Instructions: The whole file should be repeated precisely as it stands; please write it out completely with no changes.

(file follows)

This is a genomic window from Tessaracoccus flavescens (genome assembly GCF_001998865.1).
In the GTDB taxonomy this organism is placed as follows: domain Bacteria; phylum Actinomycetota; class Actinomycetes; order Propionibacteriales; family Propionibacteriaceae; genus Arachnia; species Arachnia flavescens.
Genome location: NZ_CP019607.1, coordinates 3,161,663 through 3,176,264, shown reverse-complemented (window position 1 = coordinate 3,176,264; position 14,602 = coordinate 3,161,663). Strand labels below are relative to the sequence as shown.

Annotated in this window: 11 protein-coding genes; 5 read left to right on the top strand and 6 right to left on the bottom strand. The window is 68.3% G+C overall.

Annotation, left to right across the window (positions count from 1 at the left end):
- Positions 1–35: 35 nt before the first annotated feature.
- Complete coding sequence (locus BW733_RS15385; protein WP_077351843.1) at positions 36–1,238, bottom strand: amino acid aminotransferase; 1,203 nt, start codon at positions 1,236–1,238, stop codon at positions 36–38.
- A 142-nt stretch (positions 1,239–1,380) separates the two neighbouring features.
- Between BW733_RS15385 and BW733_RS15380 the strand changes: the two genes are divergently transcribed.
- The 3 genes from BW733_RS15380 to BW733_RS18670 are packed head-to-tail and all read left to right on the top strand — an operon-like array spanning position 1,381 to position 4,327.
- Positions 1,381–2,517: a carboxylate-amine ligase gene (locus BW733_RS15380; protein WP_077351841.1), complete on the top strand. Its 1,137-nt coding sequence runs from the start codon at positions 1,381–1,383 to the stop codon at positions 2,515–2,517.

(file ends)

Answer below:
This is a genomic window from Tessaracoccus flavescens (genome assembly GCF_001998865.1).
In the GTDB taxonomy this organism is placed as follows: domain Bacteria; phylum Actinomycetota; class Actinomycetes; order Propionibacteriales; family Propionibacteriaceae; genus Arachnia; species Arachnia flavescens.
Genome location: NZ_CP019607.1, coordinates 3,161,663 through 3,176,264, shown reverse-complemented (window position 1 = coordinate 3,176,264; position 14,602 = coordinate 3,161,663). Strand labels below are relative to the sequence as shown.

Annotated in this window: 11 protein-coding genes; 5 read left to right on the top strand and 6 right to left on the bottom strand. The window is 68.3% G+C overall.

Annotation, left to right across the window (positions count from 1 at the left end):
- Positions 1–35: 35 nt before the first annotated feature.
- Complete coding sequence (locus BW733_RS15385; protein WP_077351843.1) at positions 36–1,238, bottom strand: amino acid aminotransferase; 1,203 nt, start codon at positions 1,236–1,238, stop codon at positions 36–38.
- A 142-nt stretch (positions 1,239–1,380) separates the two neighbouring features.
- Between BW733_RS15385 and BW733_RS15380 the strand changes: the two genes are divergently transcribed.
- The 3 genes from BW733_RS15380 to BW733_RS18670 are packed head-to-tail and all read left to right on the top strand — an operon-like array spanning position 1,381 to position 4,327.
- Positions 1,381–2,517: a carboxylate-amine ligase gene (locus BW733_RS15380; protein WP_077351841.1), complete on the top strand. Its 1,137-nt coding sequence runs from the start codon at positions 1,381–1,383 to the stop codon at positions 2,515–2,517.